Diversification is a key concept to reduce the overall risk in trading. The idea is simple. Let’s say we have a long position the EURUSD with an overall dollar risk of 10 pips. If the dollar moves up and drives the pair southwards, we lose $100 on every lot. If we have an equivalent long position on the USDJPY, we will cover the risk on the EURUSD with the gains on the USDJPY, driving it to zero or, even, being positive overall.

If the assets are uncorrelated and the risk on each trade is similar on all trades, the overall basket’s risk will less than 50% of the sum of all open trades risk.

The profitability rule

Two parameters define the profitability of a system: the percent winners and the reward risk ratio.

The formula that tells the minimum percent winners (P) required with a determined reward/risk ratio (Rwr) for the system to be profitable is:

P > 1 / (1+Rwr) 

Conversely, below is the formula of the minimum reward/risk ratio needed with a determined percent winners figure on a profitable system:

Rwr > (1-P)/P

If you play with the second formula, you will see that at reward/risk ratios below one, the system should grant winners higher than 50 percent. Furthermore, Systems with high reward risk ratios would need less than 50% winners to be profitable.

The conclusion is we must look for systems with high reward/risk ratios to protect us from periods of low winner’s percent.

Assessing the quality of a trading system

There are several methods to measure the quality of a trading system. We propose the use of Van Tharp’s SQN, which is a variation of the chi-square test, a well-known method to evaluate the goodness of a sample against a random distribution. The SQN test is a Chi-square test that is capped to 100 samples so that the length of the sample does not modify its value.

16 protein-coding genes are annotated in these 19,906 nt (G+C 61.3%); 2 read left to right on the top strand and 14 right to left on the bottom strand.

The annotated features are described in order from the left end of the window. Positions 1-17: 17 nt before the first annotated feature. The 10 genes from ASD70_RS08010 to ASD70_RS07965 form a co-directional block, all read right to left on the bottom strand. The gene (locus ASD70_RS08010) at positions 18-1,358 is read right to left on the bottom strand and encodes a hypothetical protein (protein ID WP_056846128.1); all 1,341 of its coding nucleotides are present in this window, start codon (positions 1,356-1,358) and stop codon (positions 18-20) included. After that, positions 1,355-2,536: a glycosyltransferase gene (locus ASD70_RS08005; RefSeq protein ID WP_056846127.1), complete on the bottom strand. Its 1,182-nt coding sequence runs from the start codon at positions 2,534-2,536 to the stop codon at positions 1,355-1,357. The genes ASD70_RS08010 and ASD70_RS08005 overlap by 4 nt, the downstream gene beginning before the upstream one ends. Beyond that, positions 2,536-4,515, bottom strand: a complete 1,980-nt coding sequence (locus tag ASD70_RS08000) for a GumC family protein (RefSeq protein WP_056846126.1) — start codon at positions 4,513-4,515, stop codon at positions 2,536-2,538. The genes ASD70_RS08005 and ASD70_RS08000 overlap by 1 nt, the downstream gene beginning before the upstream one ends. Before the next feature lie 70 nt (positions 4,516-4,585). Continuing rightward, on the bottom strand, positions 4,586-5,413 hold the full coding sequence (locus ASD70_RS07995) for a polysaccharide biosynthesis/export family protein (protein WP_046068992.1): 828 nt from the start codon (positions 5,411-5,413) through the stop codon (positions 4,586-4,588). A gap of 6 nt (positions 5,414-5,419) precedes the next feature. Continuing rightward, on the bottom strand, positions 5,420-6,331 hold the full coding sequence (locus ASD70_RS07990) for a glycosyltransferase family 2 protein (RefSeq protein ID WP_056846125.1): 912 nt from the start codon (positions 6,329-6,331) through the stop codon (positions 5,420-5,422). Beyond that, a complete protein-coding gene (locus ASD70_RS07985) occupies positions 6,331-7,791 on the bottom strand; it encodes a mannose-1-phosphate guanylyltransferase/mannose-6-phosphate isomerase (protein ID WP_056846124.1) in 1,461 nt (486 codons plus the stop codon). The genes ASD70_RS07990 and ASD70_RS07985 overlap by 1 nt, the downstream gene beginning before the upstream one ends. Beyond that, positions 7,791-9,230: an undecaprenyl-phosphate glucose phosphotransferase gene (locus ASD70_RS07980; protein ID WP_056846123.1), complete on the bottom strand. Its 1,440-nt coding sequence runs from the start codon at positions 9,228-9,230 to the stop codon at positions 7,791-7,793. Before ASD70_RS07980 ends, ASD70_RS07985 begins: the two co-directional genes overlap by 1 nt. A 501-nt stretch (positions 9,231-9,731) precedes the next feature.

SQN = 10 x E / STD(E)

Where E is the expected profit on each trade, which is the sum of all profits divided by the number of trades, and the denominator is the standard deviation of E.

But if the sample is less than 100 instead of 10, the multiplier is the square root of N, the number of trades.

SQN = √N x E / STD(E)

Systems below 1 are bad. systems of 1.5 to 2 average, and from 2 to 3 good and over 3 excellent.

Elements of a Trading System

We can decompose a trading system into its several elements, although not all of them need to be present.  We have already discussed this, but let’s describe its basic elements.

A Setup: The setup is a market state where we think there is an imbalance in the price, or a condition we expect can be resolved with a price move, for example, the price reaching a top or a bottom of a channel.

A permissioning filter: This forbids trading under specific market conditions: Low volume, extreme volatility, particular hours or days.

Entries: This the stage that times the market. It can be a breakout, a candlestick pattern, or an indicator signal.